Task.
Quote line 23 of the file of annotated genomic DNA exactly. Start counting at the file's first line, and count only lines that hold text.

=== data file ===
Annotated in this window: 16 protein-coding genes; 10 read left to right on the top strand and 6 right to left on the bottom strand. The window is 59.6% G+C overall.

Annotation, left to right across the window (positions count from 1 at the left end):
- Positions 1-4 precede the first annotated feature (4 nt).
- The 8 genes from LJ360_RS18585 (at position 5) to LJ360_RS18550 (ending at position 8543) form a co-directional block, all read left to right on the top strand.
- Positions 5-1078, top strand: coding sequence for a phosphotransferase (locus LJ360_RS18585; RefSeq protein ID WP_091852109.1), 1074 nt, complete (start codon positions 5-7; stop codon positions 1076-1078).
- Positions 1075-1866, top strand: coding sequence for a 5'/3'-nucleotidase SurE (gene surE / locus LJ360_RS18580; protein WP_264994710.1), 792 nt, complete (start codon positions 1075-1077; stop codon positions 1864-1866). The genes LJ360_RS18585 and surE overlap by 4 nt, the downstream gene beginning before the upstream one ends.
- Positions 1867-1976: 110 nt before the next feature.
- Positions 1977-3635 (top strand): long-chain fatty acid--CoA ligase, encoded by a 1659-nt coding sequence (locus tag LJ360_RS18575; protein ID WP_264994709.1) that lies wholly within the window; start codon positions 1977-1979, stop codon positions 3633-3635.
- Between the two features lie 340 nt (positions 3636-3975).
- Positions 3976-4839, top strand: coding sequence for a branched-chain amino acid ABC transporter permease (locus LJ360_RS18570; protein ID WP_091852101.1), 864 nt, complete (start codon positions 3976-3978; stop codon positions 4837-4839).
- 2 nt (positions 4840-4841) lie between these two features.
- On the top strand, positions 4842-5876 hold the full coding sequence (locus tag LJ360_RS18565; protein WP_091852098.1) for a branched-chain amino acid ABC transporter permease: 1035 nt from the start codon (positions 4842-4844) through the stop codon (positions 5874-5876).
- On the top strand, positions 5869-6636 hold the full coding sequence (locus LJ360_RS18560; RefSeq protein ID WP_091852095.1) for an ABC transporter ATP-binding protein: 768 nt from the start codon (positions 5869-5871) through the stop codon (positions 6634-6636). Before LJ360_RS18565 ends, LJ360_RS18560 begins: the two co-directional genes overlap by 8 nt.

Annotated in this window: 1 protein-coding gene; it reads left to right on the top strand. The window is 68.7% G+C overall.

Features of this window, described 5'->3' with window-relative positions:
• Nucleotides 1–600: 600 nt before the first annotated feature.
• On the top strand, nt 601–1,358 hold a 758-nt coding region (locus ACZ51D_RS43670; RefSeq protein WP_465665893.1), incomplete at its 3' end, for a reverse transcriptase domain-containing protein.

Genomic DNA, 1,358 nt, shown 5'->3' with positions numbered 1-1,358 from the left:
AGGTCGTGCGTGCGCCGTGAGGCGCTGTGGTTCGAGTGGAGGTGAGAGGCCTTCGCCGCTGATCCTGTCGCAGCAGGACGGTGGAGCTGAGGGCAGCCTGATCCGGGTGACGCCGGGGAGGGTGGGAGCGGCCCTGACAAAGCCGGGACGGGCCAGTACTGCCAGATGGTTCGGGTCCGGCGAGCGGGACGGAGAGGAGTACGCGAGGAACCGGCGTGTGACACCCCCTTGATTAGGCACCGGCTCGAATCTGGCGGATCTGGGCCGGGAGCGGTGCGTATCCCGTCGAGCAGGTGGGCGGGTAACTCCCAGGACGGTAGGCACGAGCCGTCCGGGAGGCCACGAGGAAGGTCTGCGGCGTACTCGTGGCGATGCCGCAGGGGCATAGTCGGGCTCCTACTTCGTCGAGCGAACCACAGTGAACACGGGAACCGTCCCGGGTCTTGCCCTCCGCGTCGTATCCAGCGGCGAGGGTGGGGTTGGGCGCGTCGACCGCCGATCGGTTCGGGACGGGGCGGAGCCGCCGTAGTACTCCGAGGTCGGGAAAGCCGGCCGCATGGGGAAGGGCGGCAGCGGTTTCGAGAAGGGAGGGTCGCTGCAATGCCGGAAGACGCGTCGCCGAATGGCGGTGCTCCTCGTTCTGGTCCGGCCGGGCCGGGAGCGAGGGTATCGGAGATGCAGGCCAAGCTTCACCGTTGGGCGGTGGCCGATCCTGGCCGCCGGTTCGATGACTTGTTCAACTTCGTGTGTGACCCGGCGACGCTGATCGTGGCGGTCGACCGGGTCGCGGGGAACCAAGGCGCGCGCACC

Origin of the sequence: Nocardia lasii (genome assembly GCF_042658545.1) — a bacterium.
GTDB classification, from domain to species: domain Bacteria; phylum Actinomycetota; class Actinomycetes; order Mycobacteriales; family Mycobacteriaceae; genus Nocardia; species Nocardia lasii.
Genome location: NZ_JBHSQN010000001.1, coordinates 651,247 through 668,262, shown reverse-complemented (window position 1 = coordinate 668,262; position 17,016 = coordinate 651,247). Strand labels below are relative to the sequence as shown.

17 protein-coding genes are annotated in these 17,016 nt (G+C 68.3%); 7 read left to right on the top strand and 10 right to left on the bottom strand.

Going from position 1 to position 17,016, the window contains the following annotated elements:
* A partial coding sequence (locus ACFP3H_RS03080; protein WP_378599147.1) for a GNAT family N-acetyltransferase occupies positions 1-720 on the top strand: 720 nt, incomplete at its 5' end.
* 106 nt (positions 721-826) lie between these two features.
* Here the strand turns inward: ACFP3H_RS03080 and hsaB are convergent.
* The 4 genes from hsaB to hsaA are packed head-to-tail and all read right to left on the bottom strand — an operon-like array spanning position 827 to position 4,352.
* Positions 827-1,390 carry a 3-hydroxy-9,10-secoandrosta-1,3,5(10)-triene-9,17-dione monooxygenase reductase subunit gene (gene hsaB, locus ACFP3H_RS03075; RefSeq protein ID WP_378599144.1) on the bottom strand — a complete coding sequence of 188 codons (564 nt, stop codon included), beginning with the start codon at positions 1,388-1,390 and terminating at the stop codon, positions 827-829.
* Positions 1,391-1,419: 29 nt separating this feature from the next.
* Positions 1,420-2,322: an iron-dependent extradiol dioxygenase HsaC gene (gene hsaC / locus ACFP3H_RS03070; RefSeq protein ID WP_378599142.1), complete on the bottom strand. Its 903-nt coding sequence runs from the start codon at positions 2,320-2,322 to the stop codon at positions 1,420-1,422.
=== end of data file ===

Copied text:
17 protein-coding genes are annotated in these 17,016 nt (G+C 68.3%); 7 read left to right on the top strand and 10 right to left on the bottom strand.